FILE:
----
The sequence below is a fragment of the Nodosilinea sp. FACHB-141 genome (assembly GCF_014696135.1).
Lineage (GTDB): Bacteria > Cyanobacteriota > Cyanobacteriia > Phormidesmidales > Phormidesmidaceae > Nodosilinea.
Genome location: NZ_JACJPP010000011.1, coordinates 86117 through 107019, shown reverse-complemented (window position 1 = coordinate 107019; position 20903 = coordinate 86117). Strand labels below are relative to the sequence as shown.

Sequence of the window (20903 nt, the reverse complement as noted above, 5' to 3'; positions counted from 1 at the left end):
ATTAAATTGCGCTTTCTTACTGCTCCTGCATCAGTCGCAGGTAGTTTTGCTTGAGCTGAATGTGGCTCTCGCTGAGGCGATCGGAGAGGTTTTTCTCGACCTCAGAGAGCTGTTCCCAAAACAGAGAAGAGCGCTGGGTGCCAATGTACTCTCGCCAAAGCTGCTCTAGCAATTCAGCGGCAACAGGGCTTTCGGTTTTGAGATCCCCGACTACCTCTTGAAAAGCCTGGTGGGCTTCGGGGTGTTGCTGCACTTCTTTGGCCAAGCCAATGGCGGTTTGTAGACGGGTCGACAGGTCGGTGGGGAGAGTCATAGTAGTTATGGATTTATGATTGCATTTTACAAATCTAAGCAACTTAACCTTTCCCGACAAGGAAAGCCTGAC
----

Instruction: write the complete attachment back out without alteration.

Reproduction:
The sequence below is a fragment of the Nodosilinea sp. FACHB-141 genome (assembly GCF_014696135.1).
Lineage (GTDB): Bacteria > Cyanobacteriota > Cyanobacteriia > Phormidesmidales > Phormidesmidaceae > Nodosilinea.
Genome location: NZ_JACJPP010000011.1, coordinates 86117 through 107019, shown reverse-complemented (window position 1 = coordinate 107019; position 20903 = coordinate 86117). Strand labels below are relative to the sequence as shown.

Sequence of the window (20903 nt, the reverse complement as noted above, 5' to 3'; positions counted from 1 at the left end):
ATTAAATTGCGCTTTCTTACTGCTCCTGCATCAGTCGCAGGTAGTTTTGCTTGAGCTGAATGTGGCTCTCGCTGAGGCGATCGGAGAGGTTTTTCTCGACCTCAGAGAGCTGTTCCCAAAACAGAGAAGAGCGCTGGGTGCCAATGTACTCTCGCCAAAGCTGCTCTAGCAATTCAGCGGCAACAGGGCTTTCGGTTTTGAGATCCCCGACTACCTCTTGAAAAGCCTGGTGGGCTTCGGGGTGTTGCTGCACTTCTTTGGCCAAGCCAATGGCGGTTTGTAGACGGGTCGACAGGTCGGTGGGGAGAGTCATAGTAGTTATGGATTTATGATTGCATTTTACAAATCTAAGCAACTTAACCTTTCCCGACAAGGAAAGCCTGAC